All who believed were together and had all things in common; they would sell their possessions and goods and distribute the proceeds to all, as any had need.Acts 2:44-45 NRSV
A few weeks ago, the vestry voted to launch a special giving campaign called Foundations of the Apostles and Prophets. (I hasten to add that we have received just over $3,000 through this campaign thus far.) The effort of the campaign is pitched as one way that our parish is invited into preparing for our future. We are invited to make a gift of $120 or $1200 (or any other amount that you can afford to give) to help us restructure a portion of the parish’s financial matrix. Here is the truth that needs to be recognized: the real thrust of the campaign is not to prepare for the future. It is to live in the now. The debt that our parish carries has been a problem for years. Now, we are waking up to that problem and attempting to discern ways to answer the debt question while also holding true to our ministry.
The lesson that we are going to hear from the Acts of the Apostles this week in worship is a lesson that each one of us should take to heart. In the middle fo the reading, we hear that all who believed were together and had all in things in common. Put into regular English, the community shared all of their belongings with each other, and they provided for the needs of the members of the community – “as any had need.” The question of the now of our parish is a question that the whole of our parish community needs to be grappling with as we move ever deeper into the fallout of this pandemic. The now that is here is a now that will be fundamentally different than what we have known before. The shift in the fundamentals is not simply because a virus is present in the world that we had not yet encountered until a few months ago. The shift is the result of the ways that we have responded to that virus (quite rightly) and the waves that will continue to move outward in the coming months and years.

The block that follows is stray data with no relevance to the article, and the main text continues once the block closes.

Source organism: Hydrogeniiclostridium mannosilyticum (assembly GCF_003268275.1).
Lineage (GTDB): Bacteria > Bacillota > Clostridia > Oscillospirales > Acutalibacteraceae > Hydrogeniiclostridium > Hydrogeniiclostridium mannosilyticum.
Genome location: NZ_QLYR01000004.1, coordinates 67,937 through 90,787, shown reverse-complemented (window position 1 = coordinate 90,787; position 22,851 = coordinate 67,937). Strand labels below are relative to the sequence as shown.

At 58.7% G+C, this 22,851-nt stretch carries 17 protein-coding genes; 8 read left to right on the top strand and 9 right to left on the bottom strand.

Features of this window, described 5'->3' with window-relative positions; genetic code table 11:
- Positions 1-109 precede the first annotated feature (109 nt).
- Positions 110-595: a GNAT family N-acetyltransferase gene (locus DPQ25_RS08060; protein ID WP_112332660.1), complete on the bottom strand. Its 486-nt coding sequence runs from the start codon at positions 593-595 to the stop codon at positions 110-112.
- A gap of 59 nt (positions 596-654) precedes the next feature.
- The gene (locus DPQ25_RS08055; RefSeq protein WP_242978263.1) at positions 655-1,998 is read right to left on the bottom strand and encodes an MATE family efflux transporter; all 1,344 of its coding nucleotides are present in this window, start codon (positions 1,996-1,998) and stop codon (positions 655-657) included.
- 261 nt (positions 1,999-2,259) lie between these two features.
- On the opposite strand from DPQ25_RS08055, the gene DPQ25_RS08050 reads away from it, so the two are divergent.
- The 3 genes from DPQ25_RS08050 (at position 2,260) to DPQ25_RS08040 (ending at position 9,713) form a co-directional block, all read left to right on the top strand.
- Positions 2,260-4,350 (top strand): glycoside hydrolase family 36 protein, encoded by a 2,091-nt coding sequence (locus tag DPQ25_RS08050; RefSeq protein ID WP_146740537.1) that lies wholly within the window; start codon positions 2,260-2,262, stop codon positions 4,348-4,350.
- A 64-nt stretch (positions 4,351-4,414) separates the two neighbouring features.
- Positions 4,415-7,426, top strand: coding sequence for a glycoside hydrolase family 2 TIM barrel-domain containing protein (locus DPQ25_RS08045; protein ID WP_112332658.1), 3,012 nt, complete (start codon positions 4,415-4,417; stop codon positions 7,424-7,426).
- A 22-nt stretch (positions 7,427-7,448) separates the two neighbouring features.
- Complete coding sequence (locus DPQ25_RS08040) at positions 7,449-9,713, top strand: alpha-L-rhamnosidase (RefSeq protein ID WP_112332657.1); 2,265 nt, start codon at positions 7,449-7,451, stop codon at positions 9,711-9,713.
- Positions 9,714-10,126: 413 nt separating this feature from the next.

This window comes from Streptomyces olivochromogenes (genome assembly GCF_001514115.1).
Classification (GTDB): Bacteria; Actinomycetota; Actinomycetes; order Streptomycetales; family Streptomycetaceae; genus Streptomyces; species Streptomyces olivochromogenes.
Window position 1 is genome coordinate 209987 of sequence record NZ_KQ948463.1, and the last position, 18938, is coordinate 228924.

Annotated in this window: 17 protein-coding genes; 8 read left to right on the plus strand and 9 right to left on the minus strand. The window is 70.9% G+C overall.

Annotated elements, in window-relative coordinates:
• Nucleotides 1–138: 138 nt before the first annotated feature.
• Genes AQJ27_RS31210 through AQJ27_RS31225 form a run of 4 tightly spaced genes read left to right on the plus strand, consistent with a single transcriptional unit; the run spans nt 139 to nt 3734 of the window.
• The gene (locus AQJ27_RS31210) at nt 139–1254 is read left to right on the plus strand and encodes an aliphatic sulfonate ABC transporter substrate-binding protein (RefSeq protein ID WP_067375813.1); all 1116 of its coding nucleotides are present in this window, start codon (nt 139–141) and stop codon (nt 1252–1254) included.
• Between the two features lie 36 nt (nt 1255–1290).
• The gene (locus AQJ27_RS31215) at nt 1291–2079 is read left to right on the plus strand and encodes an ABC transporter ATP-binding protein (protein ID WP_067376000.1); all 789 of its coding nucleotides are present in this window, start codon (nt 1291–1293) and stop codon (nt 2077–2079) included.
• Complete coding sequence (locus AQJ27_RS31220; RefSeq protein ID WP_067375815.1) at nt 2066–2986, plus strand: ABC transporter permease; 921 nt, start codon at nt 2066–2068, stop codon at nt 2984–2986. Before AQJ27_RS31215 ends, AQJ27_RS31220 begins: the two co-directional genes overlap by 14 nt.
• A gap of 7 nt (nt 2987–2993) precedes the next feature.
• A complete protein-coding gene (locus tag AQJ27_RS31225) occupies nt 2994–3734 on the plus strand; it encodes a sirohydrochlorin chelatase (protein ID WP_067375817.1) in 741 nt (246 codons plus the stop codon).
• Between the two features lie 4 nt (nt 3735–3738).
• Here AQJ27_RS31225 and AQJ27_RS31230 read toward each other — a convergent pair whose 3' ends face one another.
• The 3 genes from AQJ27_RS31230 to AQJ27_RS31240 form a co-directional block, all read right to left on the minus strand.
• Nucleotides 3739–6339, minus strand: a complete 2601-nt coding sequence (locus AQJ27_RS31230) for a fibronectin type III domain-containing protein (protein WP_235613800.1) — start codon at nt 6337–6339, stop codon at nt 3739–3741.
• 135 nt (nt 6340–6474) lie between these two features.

The economy of the church has always been an economy based on gifts of the members of the community. It has always centered on the ways that different people have different gifts to share, and it creates an economic system (in this case, a fairly small system) in which those gifts are exchanged freely within the community. In our work as a parish, we need to be asking how we can create that kind of exchange when we are likely to be in a roller coaster ride for many more months and possibly years. The moment that has arrived is inviting us to change how we operate as a community, and it is inviting us to think about what it means to be a disciple that is not only willing to share the Gospel with people we know and people we do not know but also is hungry to share the Gospel. It is a moment that is inviting each one of us deeper and deeper into discipleship and into sharing the good news of Christ Jesus. And of course, it is interesting that the invitation arrives precisely at the moment in which it is so easy to sit back and simply consume by way of a live stream on YouTube or Facebook or any other streaming platform.
We find ourselves in a moment in which we need to take on the behavior of the early church. We are invited not simply to share all that we have with each other but also to go out into our community (although that is going to be via online mediums) ready to share the good news of Christ Jesus. In sharing that good news, we are invited to ask people to come to church with us – to show up to a live stream feed of our worship and to see what this particular community of disciples is all about. It is a moment for us to get crystal clear on what makes Epiphany a unique community within the broader church and to know what it is that makes us who we are. It is a moment in which Jesus is calling us forward in mission and ministry. It is a moment in which we are called forward into a life that is filled with an abundance of life and love. It is a moment that we call now. The only real question in front of us is this: we will step into the uncomfortable now, or will we cling to the comfort of the past?
The question is not an easy one. For us to answer affirmatively to stepping into the now, we are going to need to be ready to mourn, grieve, and move forward. We will need to mourn what we once loved about being Epiphany, and we will need to grieve the loss of what those things were. IN moving forward, we will need the courage to identify those core traits that make us who we are as a community because those are going to be the things that we will need to bring forward into this now moment. As we grieve the loss of the things that were, Jesus is inviting us to name the possibilities that create the new future into which we want to enter.
The future is now, and Jesus is beckoning us into that moment.